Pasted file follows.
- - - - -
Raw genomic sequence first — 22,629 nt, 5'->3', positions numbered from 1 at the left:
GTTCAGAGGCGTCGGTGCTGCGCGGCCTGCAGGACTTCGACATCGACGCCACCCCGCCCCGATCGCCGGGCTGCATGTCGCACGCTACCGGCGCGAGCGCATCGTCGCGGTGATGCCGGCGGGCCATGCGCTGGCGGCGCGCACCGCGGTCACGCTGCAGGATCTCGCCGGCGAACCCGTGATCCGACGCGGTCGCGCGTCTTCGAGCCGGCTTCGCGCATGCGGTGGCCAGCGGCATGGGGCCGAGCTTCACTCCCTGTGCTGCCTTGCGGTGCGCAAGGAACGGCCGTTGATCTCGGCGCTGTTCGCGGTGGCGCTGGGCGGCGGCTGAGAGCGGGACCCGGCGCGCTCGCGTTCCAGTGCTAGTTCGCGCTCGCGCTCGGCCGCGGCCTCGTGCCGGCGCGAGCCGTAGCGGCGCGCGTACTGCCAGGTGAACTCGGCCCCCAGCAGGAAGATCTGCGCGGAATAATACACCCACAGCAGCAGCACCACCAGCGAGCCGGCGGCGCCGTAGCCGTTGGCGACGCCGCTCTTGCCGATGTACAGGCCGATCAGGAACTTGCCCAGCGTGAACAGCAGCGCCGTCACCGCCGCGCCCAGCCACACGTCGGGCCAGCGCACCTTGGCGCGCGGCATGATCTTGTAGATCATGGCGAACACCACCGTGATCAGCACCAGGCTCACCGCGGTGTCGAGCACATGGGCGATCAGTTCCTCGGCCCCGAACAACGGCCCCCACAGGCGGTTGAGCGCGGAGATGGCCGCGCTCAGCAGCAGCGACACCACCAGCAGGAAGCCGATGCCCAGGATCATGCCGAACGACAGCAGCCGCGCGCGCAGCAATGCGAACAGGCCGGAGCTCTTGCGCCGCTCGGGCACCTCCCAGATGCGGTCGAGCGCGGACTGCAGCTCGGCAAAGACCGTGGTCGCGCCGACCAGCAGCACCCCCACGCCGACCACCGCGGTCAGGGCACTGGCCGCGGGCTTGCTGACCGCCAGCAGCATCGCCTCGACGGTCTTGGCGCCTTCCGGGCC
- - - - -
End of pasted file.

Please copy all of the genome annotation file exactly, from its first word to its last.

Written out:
Raw genomic sequence first — 22,629 nt, 5'->3', positions numbered from 1 at the left:
GTTCAGAGGCGTCGGTGCTGCGCGGCCTGCAGGACTTCGACATCGACGCCACCCCGCCCCGATCGCCGGGCTGCATGTCGCACGCTACCGGCGCGAGCGCATCGTCGCGGTGATGCCGGCGGGCCATGCGCTGGCGGCGCGCACCGCGGTCACGCTGCAGGATCTCGCCGGCGAACCCGTGATCCGACGCGGTCGCGCGTCTTCGAGCCGGCTTCGCGCATGCGGTGGCCAGCGGCATGGGGCCGAGCTTCACTCCCTGTGCTGCCTTGCGGTGCGCAAGGAACGGCCGTTGATCTCGGCGCTGTTCGCGGTGGCGCTGGGCGGCGGCTGAGAGCGGGACCCGGCGCGCTCGCGTTCCAGTGCTAGTTCGCGCTCGCGCTCGGCCGCGGCCTCGTGCCGGCGCGAGCCGTAGCGGCGCGCGTACTGCCAGGTGAACTCGGCCCCCAGCAGGAAGATCTGCGCGGAATAATACACCCACAGCAGCAGCACCACCAGCGAGCCGGCGGCGCCGTAGCCGTTGGCGACGCCGCTCTTGCCGATGTACAGGCCGATCAGGAACTTGCCCAGCGTGAACAGCAGCGCCGTCACCGCCGCGCCCAGCCACACGTCGGGCCAGCGCACCTTGGCGCGCGGCATGATCTTGTAGATCATGGCGAACACCACCGTGATCAGCACCAGGCTCACCGCGGTGTCGAGCACATGGGCGATCAGTTCCTCGGCCCCGAACAACGGCCCCCACAGGCGGTTGAGCGCGGAGATGGCCGCGCTCAGCAGCAGCGACACCACCAGCAGGAAGCCGATGCCCAGGATCATGCCGAACGACAGCAGCCGCGCGCGCAGCAATGCGAACAGGCCGGAGCTCTTGCGCCGCTCGGGCACCTCCCAGATGCGGTCGAGCGCGGACTGCAGCTCGGCAAAGACCGTGGTCGCGCCGACCAGCAGCACCCCCACGCCGACCACCGCGGTCAGGGCACTGGCCGCGGGCTTGCTGACCGCCAGCAGCATCGCCTCGACGGTCTTGGCGCCTTCCGGGCC